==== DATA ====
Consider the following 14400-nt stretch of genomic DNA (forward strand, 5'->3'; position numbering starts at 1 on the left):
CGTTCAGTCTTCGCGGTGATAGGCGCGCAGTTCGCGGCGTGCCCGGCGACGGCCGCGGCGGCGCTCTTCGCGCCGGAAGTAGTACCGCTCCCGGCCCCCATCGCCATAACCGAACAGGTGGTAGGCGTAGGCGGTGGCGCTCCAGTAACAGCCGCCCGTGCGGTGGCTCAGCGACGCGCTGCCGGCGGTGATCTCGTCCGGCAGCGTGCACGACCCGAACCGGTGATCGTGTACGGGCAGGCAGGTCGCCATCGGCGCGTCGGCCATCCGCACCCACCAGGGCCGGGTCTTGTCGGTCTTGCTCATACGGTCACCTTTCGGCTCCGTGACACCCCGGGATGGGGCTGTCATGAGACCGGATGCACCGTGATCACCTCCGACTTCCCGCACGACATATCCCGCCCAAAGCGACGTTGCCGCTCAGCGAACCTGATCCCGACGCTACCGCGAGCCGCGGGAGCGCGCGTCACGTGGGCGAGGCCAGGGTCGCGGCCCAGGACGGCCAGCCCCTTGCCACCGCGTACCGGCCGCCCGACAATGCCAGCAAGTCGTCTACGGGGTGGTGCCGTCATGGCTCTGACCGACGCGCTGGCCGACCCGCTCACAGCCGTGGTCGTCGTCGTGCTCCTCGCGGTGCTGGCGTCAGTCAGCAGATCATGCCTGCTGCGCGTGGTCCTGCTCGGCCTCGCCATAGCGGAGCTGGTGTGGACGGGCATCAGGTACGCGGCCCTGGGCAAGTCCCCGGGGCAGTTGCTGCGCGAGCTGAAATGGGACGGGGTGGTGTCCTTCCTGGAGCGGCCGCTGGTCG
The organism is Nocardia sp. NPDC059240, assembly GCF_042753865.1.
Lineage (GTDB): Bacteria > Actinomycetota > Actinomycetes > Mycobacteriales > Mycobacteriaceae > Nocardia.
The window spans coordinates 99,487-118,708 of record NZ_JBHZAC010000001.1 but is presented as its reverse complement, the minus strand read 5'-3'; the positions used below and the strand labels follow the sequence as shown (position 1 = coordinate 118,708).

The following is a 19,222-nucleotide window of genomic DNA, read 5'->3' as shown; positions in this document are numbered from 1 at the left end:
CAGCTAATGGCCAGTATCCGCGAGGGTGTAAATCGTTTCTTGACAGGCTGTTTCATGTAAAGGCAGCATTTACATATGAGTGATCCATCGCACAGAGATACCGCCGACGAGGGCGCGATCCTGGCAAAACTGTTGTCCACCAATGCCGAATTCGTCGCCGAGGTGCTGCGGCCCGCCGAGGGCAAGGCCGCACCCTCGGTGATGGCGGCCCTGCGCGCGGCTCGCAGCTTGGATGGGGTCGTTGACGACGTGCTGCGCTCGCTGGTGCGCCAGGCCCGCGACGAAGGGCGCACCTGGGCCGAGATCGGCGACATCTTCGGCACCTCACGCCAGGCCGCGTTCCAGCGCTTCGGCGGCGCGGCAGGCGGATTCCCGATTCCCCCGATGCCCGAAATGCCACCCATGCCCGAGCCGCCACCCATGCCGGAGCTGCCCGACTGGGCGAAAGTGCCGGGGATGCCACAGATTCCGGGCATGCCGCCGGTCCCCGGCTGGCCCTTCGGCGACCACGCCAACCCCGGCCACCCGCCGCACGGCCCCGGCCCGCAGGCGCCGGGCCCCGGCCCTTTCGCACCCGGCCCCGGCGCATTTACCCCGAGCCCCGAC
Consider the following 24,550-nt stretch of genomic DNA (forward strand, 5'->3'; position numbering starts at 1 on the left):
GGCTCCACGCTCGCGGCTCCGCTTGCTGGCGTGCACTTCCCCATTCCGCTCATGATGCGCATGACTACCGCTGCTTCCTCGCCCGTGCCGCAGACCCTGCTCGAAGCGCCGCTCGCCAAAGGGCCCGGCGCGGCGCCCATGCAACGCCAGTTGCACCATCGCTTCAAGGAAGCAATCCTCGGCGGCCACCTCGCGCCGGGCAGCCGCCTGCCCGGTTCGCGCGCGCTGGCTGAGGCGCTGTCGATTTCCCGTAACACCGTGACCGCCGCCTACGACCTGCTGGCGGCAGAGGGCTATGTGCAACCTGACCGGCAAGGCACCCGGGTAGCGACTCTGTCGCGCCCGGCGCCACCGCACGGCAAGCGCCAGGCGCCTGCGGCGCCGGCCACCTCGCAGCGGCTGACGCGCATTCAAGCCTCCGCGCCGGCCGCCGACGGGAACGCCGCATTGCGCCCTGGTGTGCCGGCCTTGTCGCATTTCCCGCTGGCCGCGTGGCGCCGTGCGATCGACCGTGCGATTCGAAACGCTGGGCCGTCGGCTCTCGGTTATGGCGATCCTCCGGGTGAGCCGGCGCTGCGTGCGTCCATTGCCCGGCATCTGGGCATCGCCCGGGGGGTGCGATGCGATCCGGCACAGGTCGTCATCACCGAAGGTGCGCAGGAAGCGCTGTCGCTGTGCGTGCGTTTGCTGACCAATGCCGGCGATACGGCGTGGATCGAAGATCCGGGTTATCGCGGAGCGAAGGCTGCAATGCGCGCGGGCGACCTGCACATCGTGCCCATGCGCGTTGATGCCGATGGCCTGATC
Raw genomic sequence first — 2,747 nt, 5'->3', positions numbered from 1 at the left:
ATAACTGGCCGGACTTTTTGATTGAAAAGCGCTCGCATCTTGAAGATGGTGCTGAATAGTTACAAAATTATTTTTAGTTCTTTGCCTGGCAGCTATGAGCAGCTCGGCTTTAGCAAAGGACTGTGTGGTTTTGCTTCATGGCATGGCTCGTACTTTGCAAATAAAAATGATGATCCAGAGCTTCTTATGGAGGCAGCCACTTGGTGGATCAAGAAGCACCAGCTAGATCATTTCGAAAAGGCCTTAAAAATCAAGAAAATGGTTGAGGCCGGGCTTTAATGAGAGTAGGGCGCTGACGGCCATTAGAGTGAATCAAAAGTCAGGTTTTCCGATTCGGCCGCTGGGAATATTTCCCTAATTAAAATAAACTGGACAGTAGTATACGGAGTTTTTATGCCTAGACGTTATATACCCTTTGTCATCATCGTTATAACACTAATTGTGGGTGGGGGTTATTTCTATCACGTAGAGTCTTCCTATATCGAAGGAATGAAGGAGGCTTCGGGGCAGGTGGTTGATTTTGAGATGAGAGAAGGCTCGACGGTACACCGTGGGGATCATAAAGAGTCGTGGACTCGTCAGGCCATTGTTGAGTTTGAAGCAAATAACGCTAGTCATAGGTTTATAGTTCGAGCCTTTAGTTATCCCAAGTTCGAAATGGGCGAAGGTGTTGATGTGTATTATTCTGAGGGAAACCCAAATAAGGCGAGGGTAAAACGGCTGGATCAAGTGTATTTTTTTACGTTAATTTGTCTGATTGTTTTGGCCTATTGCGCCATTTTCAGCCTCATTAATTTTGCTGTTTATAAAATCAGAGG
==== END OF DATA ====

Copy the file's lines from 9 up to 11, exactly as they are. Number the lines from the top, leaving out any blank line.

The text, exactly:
GGCTCCACGCTCGCGGCTCCGCTTGCTGGCGTGCACTTCCCCATTCCGCTCATGATGCGCATGACTACCGCTGCTTCCTCGCCCGTGCCGCAGACCCTGCTCGAAGCGCCGCTCGCCAAAGGGCCCGGCGCGGCGCCCATGCAACGCCAGTTGCACCATCGCTTCAAGGAAGCAATCCTCGGCGGCCACCTCGCGCCGGGCAGCCGCCTGCCCGGTTCGCGCGCGCTGGCTGAGGCGCTGTCGATTTCCCGTAACACCGTGACCGCCGCCTACGACCTGCTGGCGGCAGAGGGCTATGTGCAACCTGACCGGCAAGGCACCCGGGTAGCGACTCTGTCGCGCCCGGCGCCACCGCACGGCAAGCGCCAGGCGCCTGCGGCGCCGGCCACCTCGCAGCGGCTGACGCGCATTCAAGCCTCCGCGCCGGCCGCCGACGGGAACGCCGCATTGCGCCCTGGTGTGCCGGCCTTGTCGCATTTCCCGCTGGCCGCGTGGCGCCGTGCGATCGACCGTGCGATTCGAAACGCTGGGCCGTCGGCTCTCGGTTATGGCGATCCTCCGGGTGAGCCGGCGCTGCGTGCGTCCATTGCCCGGCATCTGGGCATCGCCCGGGGGGTGCGATGCGATCCGGCACAGGTCGTCATCACCGAAGGTGCGCAGGAAGCGCTGTCGCTGTGCGTGCGTTTGCTGACCAATGCCGGCGATACGGCGTGGATCGAAGATCCGGGTTATCGCGGAGCGAAGGCTGCAATGCGCGCGGGCGACCTGCACATCGTGCCCATGCGCGTTGATGCCGATGGCCTGATC
Raw genomic sequence first — 2,747 nt, 5'->3', positions numbered from 1 at the left:
ATAACTGGCCGGACTTTTTGATTGAAAAGCGCTCGCATCTTGAAGATGGTGCTGAATAGTTACAAAATTATTTTTAGTTCTTTGCCTGGCAGCTATGAGCAGCTCGGCTTTAGCAAAGGACTGTGTGGTTTTGCTTCATGGCATGGCTCGTACTTTGCAAATAAAAATGATGATCCAGAGCTTCTTATGGAGGCAGCCACTTGGTGGATCAAGAAGCACCAGCTAGATCATTTCGAAAAGGCCTTAAAAATCAAGAAAATGGTTGAGGCCGGGCTTTAATGAGAGTAGGGCGCTGACGGCCATTAGAGTGAATCAAAAGTCAGGTTTTCCGATTCGGCCGCTGGGAATATTTCCCTAATTAAAATAAACTGGACAGTAGTATACGGAGTTTTTATGCCTAGACGTTATATACCCTTTGTCATCATCGTTATAACACTAATTGTGGGTGGGGGTTATTTCTATCACGTAGAGTCTTCCTATATCGAAGGAATGAAGGAGGCTTCGGGGCAGGTGGTTGATTTTGAGATGAGAGAAGGCTCGACGGTACACCGTGGGGATCATAAAGAGTCGTGGACTCGTCAGGCCATTGTTGAGTTTGAAGCAAATAACGCTAGTCATAGGTTTATAGTTCGAGCCTTTAGTTATCCCAAGTTCGAAATGGGCGAAGGTGTTGATGTGTATTATTCTGAGGGAAACCCAAATAAGGCGAGGGTAAAACGGCTGGATCAAGTGTATTTTTTTACGTTAATTTGTCTGATTGTTTTGGCCTATTGCGCCATTTTCAGCCTCATTAATTTTGCTGTTTATAAAATCAGAGG